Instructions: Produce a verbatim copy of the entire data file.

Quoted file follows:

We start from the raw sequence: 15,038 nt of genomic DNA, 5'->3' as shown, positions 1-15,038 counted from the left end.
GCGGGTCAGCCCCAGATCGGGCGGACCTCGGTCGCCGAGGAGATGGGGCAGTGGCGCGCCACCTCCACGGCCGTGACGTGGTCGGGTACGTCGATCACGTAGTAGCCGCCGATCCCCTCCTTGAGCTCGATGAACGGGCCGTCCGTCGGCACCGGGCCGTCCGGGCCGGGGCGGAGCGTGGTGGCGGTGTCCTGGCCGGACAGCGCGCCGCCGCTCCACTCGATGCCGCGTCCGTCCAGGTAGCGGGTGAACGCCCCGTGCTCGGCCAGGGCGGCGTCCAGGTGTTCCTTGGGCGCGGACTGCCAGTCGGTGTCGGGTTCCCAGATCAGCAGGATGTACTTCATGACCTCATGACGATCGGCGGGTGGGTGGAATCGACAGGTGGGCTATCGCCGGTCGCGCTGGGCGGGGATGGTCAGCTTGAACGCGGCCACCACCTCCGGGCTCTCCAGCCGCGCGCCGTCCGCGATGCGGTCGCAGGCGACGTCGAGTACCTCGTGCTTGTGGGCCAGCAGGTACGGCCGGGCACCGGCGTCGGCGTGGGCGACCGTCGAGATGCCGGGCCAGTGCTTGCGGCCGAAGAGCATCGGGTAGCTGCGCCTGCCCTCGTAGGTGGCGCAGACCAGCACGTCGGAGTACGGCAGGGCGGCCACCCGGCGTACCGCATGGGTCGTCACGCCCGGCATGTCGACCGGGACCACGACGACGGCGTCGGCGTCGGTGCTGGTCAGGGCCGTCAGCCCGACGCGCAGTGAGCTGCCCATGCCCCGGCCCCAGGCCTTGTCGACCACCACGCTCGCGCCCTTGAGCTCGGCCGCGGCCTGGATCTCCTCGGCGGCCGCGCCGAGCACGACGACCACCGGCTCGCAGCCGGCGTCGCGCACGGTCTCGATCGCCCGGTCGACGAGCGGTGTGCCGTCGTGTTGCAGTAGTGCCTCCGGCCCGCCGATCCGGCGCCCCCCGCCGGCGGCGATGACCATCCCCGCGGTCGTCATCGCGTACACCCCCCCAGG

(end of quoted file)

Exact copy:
We start from the raw sequence: 15,038 nt of genomic DNA, 5'->3' as shown, positions 1-15,038 counted from the left end.
GCGGGTCAGCCCCAGATCGGGCGGACCTCGGTCGCCGAGGAGATGGGGCAGTGGCGCGCCACCTCCACGGCCGTGACGTGGTCGGGTACGTCGATCACGTAGTAGCCGCCGATCCCCTCCTTGAGCTCGATGAACGGGCCGTCCGTCGGCACCGGGCCGTCCGGGCCGGGGCGGAGCGTGGTGGCGGTGTCCTGGCCGGACAGCGCGCCGCCGCTCCACTCGATGCCGCGTCCGTCCAGGTAGCGGGTGAACGCCCCGTGCTCGGCCAGGGCGGCGTCCAGGTGTTCCTTGGGCGCGGACTGCCAGTCGGTGTCGGGTTCCCAGATCAGCAGGATGTACTTCATGACCTCATGACGATCGGCGGGTGGGTGGAATCGACAGGTGGGCTATCGCCGGTCGCGCTGGGCGGGGATGGTCAGCTTGAACGCGGCCACCACCTCCGGGCTCTCCAGCCGCGCGCCGTCCGCGATGCGGTCGCAGGCGACGTCGAGTACCTCGTGCTTGTGGGCCAGCAGGTACGGCCGGGCACCGGCGTCGGCGTGGGCGACCGTCGAGATGCCGGGCCAGTGCTTGCGGCCGAAGAGCATCGGGTAGCTGCGCCTGCCCTCGTAGGTGGCGCAGACCAGCACGTCGGAGTACGGCAGGGCGGCCACCCGGCGTACCGCATGGGTCGTCACGCCCGGCATGTCGACCGGGACCACGACGACGGCGTCGGCGTCGGTGCTGGTCAGGGCCGTCAGCCCGACGCGCAGTGAGCTGCCCATGCCCCGGCCCCAGGCCTTGTCGACCACCACGCTCGCGCCCTTGAGCTCGGCCGCGGCCTGGATCTCCTCGGCGGCCGCGCCGAGCACGACGACCACCGGCTCGCAGCCGGCGTCGCGCACGGTCTCGATCGCCCGGTCGACGAGCGGTGTGCCGTCGTGTTGCAGTAGTGCCTCCGGCCCGCCGATCCGGCGCCCCCCGCCGGCGGCGATGACCATCCCCGCGGTCGTCATCGCGTACACCCCCCCAGG